Difference between your money and other people’s money

In my line of work, I run across all kinds of young guns who know every answer to every question and have no trouble spending someone else’s money. The real rub is they don’t want to spend their own money. They are happy to give you all kinds of advice but when it is turned back on them, it is a different result.

Perfect example is me. A few years ago, there was a company that went public on the stock market. The stock opened good and within a week had lost half its value. I literally walked down the halls of our office and told people they should buy some of this stock. When I got back to my office, did I personally buy some? No. Why? it was my money versus someone else’s money. Ha. I should have followed my own advice because that stock has gone up 15 times.

Let’s look at a silly example of the same concept. Your children. Have you ever heard someone that doesn’t have children give advice on how a parent should handle their children? Watch that same person when they have their own children, and you will see a person who now understands this concept. I had a stock guy call me one day talking about where I should be investing, and I remember asking him how much of that stock he personally owned. The guy went quiet on the phone and never called back. ha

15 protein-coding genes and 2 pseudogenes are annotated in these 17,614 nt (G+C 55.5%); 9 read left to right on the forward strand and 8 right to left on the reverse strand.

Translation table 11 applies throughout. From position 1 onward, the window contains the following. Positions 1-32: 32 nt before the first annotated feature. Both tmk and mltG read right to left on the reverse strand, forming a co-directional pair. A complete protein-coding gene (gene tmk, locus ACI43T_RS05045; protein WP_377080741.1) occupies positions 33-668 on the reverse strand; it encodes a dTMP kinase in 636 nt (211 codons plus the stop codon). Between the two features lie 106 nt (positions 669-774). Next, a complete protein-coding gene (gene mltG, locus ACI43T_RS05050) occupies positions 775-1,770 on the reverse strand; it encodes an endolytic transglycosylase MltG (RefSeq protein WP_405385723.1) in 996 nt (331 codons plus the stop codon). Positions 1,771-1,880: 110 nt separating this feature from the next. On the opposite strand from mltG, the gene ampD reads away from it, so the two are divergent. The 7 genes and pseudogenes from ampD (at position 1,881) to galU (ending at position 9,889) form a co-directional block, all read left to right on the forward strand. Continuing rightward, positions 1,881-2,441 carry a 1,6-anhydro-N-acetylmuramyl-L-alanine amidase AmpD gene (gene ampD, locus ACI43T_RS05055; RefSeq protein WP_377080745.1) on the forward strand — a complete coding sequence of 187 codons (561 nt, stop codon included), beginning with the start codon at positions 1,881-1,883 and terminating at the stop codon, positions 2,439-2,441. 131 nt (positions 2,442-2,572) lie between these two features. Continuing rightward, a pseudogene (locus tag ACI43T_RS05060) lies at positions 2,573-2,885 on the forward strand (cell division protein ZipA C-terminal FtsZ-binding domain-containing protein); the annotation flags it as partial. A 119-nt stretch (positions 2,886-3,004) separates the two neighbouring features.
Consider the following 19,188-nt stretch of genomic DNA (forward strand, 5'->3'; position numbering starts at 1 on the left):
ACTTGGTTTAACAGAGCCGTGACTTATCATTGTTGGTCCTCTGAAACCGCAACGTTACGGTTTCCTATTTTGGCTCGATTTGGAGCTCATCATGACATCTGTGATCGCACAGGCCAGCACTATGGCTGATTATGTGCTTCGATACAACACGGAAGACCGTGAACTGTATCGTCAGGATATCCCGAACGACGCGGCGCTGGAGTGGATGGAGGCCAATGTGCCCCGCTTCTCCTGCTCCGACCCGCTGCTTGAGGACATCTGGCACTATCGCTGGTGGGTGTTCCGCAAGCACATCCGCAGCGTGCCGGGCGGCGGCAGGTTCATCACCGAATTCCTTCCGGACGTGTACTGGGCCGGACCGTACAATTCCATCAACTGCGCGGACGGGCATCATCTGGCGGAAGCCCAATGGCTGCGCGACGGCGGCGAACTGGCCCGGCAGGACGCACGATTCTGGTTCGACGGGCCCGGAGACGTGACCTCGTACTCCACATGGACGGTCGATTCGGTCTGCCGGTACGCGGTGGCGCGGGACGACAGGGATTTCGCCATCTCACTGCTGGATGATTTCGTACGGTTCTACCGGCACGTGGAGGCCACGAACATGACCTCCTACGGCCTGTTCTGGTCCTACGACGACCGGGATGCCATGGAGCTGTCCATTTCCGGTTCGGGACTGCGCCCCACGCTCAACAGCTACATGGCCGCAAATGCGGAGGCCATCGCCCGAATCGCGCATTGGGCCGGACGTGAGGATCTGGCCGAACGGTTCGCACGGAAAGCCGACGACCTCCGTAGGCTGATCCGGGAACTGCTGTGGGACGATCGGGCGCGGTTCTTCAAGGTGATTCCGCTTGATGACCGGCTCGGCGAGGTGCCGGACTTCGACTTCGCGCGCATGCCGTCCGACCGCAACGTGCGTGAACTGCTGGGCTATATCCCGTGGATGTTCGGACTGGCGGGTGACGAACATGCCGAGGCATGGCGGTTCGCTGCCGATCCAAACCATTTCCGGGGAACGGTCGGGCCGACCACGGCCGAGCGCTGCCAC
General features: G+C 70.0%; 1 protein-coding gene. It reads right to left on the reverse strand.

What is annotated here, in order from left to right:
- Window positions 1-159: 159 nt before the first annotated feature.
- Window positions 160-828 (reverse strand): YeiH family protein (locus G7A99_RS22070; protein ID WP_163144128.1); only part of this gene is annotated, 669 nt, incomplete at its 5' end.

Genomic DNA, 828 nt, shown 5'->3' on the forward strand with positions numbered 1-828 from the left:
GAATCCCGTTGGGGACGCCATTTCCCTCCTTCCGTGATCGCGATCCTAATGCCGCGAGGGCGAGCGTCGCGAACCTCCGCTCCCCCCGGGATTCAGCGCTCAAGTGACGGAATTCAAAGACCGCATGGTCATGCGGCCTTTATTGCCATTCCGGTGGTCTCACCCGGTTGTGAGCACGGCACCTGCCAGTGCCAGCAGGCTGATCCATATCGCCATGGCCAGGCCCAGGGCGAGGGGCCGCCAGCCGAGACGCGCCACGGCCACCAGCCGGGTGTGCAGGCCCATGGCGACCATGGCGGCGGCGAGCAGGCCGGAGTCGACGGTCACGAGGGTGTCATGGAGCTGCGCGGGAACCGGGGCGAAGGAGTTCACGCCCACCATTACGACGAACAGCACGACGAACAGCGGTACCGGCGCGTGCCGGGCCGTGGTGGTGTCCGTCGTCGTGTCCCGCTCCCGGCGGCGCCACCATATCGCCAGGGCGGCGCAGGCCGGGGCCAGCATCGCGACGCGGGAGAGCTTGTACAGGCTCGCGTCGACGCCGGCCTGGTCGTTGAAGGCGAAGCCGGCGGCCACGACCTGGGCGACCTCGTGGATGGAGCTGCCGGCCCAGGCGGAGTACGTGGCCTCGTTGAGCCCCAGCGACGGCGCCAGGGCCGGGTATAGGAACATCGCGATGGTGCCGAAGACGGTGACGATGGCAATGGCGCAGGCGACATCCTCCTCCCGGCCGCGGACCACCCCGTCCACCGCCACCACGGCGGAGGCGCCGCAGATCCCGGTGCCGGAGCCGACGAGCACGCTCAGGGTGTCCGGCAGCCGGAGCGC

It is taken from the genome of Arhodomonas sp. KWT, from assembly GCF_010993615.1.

When I am speaking with a prospective client, one of the first questions I ask is if they need to raise the equity or if it is their own. How they answer that question will drive much of the conversation.

There are always people that want to tell other people what they should be doing. Heck, the south was built on gossip that took place on front porches where people gossiped and opined on what their neighbors should be doing. I find that a good question I try to often ask myself is, what would I do? KT

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